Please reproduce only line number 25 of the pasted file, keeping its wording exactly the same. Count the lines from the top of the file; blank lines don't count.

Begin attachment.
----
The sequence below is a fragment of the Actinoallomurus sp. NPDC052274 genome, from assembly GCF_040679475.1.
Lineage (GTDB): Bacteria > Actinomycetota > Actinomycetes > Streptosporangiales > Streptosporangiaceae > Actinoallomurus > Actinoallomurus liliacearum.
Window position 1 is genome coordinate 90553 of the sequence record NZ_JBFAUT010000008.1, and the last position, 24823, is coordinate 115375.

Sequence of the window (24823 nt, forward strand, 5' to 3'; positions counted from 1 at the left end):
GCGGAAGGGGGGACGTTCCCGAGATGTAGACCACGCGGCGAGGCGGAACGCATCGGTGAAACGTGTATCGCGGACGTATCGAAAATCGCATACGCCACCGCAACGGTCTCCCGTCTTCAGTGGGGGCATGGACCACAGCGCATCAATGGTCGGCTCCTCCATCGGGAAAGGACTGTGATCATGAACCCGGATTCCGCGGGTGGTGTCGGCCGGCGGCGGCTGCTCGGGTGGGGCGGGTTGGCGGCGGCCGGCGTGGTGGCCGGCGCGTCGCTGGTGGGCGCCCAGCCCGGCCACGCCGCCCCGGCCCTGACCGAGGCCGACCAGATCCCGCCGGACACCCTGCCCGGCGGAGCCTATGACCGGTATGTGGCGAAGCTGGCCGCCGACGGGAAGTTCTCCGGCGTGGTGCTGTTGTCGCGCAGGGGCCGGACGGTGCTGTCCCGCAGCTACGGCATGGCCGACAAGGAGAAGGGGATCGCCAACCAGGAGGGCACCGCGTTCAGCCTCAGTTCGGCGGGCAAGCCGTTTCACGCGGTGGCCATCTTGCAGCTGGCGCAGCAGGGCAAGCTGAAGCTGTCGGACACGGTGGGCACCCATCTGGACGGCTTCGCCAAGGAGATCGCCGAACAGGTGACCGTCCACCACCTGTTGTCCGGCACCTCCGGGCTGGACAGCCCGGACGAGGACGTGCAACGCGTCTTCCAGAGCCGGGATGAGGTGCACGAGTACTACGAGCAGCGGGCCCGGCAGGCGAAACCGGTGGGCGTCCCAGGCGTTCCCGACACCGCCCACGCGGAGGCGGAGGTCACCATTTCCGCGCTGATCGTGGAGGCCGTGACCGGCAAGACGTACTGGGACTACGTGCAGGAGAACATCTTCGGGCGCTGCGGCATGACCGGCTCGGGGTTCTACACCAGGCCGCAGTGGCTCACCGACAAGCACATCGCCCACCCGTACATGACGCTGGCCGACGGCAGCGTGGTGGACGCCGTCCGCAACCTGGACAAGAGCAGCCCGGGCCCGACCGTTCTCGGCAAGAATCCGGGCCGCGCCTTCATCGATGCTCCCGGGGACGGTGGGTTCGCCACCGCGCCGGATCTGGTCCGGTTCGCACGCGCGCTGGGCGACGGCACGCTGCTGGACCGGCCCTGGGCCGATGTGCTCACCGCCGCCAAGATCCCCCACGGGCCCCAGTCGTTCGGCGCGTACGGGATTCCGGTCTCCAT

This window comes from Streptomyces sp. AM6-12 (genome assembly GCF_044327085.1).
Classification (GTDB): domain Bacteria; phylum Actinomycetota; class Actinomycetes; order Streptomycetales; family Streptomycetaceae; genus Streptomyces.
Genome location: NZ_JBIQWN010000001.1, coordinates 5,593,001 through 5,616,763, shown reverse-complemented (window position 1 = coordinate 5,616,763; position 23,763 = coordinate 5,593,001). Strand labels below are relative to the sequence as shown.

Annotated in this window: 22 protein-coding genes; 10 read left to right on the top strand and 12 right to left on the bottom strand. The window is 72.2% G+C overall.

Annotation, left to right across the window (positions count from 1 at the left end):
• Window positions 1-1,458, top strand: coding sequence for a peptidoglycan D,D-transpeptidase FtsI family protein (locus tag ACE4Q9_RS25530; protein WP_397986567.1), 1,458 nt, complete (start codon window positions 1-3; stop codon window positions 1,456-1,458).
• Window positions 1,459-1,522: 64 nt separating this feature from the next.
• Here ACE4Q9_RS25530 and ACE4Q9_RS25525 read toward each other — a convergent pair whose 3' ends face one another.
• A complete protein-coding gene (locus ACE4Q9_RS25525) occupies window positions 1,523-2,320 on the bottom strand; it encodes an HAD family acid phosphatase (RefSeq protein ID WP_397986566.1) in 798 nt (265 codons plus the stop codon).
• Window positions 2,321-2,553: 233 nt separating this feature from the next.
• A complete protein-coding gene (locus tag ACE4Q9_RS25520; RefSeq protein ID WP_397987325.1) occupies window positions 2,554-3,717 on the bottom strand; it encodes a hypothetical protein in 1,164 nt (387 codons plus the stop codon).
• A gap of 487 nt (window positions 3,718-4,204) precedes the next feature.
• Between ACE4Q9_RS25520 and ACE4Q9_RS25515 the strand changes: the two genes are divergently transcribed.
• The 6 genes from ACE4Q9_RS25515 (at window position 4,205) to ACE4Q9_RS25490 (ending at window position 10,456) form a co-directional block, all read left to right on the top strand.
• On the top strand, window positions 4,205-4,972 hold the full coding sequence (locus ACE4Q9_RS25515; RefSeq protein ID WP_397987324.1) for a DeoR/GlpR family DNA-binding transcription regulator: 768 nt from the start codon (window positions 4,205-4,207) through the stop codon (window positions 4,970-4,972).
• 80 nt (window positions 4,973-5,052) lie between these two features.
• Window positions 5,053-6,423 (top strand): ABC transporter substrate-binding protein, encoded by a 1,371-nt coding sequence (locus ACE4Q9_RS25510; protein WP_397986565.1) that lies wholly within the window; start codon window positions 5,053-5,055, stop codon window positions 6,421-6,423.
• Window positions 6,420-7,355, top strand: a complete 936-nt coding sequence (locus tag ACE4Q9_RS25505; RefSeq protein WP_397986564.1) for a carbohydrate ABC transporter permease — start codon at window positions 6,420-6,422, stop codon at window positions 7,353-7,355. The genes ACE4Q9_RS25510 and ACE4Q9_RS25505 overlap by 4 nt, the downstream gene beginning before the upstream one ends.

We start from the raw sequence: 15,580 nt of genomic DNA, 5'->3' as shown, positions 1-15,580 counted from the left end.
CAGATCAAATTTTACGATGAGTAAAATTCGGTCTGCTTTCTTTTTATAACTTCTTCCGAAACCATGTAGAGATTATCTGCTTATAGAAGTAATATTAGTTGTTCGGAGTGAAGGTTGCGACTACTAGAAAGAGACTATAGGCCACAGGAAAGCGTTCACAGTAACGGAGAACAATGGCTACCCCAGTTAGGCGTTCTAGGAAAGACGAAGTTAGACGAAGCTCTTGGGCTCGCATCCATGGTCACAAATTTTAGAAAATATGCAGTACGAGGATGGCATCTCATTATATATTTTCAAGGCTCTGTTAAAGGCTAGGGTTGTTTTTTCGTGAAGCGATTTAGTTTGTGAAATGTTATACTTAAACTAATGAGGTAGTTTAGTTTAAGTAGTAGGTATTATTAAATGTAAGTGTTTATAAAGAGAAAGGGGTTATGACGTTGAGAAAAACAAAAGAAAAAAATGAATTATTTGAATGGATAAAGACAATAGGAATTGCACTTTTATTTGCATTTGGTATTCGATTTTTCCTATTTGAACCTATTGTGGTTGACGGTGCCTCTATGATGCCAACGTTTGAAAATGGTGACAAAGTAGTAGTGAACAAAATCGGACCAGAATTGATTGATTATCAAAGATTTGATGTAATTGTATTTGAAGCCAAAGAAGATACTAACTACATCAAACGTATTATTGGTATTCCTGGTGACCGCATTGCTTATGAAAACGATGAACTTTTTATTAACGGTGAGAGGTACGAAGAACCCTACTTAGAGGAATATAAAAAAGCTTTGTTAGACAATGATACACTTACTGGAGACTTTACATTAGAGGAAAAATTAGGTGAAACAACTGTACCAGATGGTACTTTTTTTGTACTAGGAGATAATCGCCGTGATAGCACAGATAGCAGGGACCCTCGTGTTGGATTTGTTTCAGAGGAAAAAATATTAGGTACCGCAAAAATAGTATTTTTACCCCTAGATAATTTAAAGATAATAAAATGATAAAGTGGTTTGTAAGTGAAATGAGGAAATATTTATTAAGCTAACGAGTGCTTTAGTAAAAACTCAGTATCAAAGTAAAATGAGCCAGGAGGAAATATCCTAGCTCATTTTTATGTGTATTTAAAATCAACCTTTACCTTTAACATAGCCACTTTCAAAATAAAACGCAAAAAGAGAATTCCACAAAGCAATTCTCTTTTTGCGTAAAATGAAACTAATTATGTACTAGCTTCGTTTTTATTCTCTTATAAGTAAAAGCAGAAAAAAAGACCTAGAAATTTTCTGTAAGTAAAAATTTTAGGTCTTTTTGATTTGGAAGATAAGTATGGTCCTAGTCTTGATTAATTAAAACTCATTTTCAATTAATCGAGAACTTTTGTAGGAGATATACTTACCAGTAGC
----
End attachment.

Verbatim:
CAGATCAAATTTTACGATGAGTAAAATTCGGTCTGCTTTCTTTTTATAACTTCTTCCGAAACCATGTAGAGATTATCTGCTTATAGAAGTAATATTAGTTGTTCGGAGTGAAGGTTGCGACTACTAGAAAGAGACTATAGGCCACAGGAAAGCGTTCACAGTAACGGAGAACAATGGCTACCCCAGTTAGGCGTTCTAGGAAAGACGAAGTTAGACGAAGCTCTTGGGCTCGCATCCATGGTCACAAATTTTAGAAAATATGCAGTACGAGGATGGCATCTCATTATATATTTTCAAGGCTCTGTTAAAGGCTAGGGTTGTTTTTTCGTGAAGCGATTTAGTTTGTGAAATGTTATACTTAAACTAATGAGGTAGTTTAGTTTAAGTAGTAGGTATTATTAAATGTAAGTGTTTATAAAGAGAAAGGGGTTATGACGTTGAGAAAAACAAAAGAAAAAAATGAATTATTTGAATGGATAAAGACAATAGGAATTGCACTTTTATTTGCATTTGGTATTCGATTTTTCCTATTTGAACCTATTGTGGTTGACGGTGCCTCTATGATGCCAACGTTTGAAAATGGTGACAAAGTAGTAGTGAACAAAATCGGACCAGAATTGATTGATTATCAAAGATTTGATGTAATTGTATTTGAAGCCAAAGAAGATACTAACTACATCAAACGTATTATTGGTATTCCTGGTGACCGCATTGCTTATGAAAACGATGAACTTTTTATTAACGGTGAGAGGTACGAAGAACCCTACTTAGAGGAATATAAAAAAGCTTTGTTAGACAATGATACACTTACTGGAGACTTTACATTAGAGGAAAAATTAGGTGAAACAACTGTACCAGATGGTACTTTTTTTGTACTAGGAGATAATCGCCGTGATAGCACAGATAGCAGGGACCCTCGTGTTGGATTTGTTTCAGAGGAAAAAATATTAGGTACCGCAAAAATAGTATTTTTACCCCTAGATAATTTAAAGATAATAAAATGATAAAGTGGTTTGTAAGTGAAATGAGGAAATATTTATTAAGCTAACGAGTGCTTTAGTAAAAACTCAGTATCAAAGTAAAATGAGCCAGGAGGAAATATCCTAGCTCATTTTTATGTGTATTTAAAATCAACCTTTACCTTTAACATAGCCACTTTCAAAATAAAACGCAAAAAGAGAATTCCACAAAGCAATTCTCTTTTTGCGTAAAATGAAACTAATTATGTACTAGCTTCGTTTTTATTCTCTTATAAGTAAAAGCAGAAAAAAAGACCTAGAAATTTTCTGTAAGTAAAAATTTTAGGTCTTTTTGATTTGGAAGATAAGTATGGTCCTAGTCTTGATTAATTAAAACTCATTTTCAATTAATCGAGAACTTTTGTAGGAGATATACTTACCAGTAGC